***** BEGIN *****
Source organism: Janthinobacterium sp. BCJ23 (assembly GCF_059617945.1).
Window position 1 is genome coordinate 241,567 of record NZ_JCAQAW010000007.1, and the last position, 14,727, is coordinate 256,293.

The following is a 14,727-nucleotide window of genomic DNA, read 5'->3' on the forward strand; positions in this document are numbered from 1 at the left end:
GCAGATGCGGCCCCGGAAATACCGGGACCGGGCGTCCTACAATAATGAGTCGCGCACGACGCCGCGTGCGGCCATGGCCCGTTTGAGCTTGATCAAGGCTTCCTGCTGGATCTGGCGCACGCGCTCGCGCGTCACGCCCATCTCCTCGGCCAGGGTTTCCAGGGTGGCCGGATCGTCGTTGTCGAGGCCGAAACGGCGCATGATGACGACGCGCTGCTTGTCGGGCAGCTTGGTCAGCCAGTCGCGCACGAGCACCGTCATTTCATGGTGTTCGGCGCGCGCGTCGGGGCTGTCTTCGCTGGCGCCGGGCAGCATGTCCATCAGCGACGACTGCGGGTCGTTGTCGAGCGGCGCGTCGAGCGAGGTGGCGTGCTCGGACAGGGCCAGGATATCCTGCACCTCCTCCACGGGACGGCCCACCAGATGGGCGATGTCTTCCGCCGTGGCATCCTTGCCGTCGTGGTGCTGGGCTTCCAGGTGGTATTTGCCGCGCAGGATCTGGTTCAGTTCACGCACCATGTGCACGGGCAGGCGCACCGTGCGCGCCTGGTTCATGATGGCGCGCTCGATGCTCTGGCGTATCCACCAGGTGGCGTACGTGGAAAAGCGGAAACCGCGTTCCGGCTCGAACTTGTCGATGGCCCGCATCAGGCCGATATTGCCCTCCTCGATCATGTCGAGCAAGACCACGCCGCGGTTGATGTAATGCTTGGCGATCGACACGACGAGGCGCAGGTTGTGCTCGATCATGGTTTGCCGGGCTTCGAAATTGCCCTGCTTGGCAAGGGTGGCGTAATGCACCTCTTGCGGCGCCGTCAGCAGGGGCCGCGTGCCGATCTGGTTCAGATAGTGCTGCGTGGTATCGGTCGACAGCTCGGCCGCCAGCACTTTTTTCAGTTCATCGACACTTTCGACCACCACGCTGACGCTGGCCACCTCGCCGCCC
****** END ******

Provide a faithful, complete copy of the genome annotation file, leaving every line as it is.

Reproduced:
Source organism: Janthinobacterium sp. BCJ23 (assembly GCF_059617945.1).
Window position 1 is genome coordinate 241,567 of record NZ_JCAQAW010000007.1, and the last position, 14,727, is coordinate 256,293.

The following is a 14,727-nucleotide window of genomic DNA, read 5'->3' on the forward strand; positions in this document are numbered from 1 at the left end:
GCAGATGCGGCCCCGGAAATACCGGGACCGGGCGTCCTACAATAATGAGTCGCGCACGACGCCGCGTGCGGCCATGGCCCGTTTGAGCTTGATCAAGGCTTCCTGCTGGATCTGGCGCACGCGCTCGCGCGTCACGCCCATCTCCTCGGCCAGGGTTTCCAGGGTGGCCGGATCGTCGTTGTCGAGGCCGAAACGGCGCATGATGACGACGCGCTGCTTGTCGGGCAGCTTGGTCAGCCAGTCGCGCACGAGCACCGTCATTTCATGGTGTTCGGCGCGCGCGTCGGGGCTGTCTTCGCTGGCGCCGGGCAGCATGTCCATCAGCGACGACTGCGGGTCGTTGTCGAGCGGCGCGTCGAGCGAGGTGGCGTGCTCGGACAGGGCCAGGATATCCTGCACCTCCTCCACGGGACGGCCCACCAGATGGGCGATGTCTTCCGCCGTGGCATCCTTGCCGTCGTGGTGCTGGGCTTCCAGGTGGTATTTGCCGCGCAGGATCTGGTTCAGTTCACGCACCATGTGCACGGGCAGGCGCACCGTGCGCGCCTGGTTCATGATGGCGCGCTCGATGCTCTGGCGTATCCACCAGGTGGCGTACGTGGAAAAGCGGAAACCGCGTTCCGGCTCGAACTTGTCGATGGCCCGCATCAGGCCGATATTGCCCTCCTCGATCATGTCGAGCAAGACCACGCCGCGGTTGATGTAATGCTTGGCGATCGACACGACGAGGCGCAGGTTGTGCTCGATCATGGTTTGCCGGGCTTCGAAATTGCCCTGCTTGGCAAGGGTGGCGTAATGCACCTCTTGCGGCGCCGTCAGCAGGGGCCGCGTGCCGATCTGGTTCAGATAGTGCTGCGTGGTATCGGTCGACAGCTCGGCCGCCAGCACTTTTTTCAGTTCATCGACACTTTCGACCACCACGCTGACGCTGGCCACCTCGCCGCCC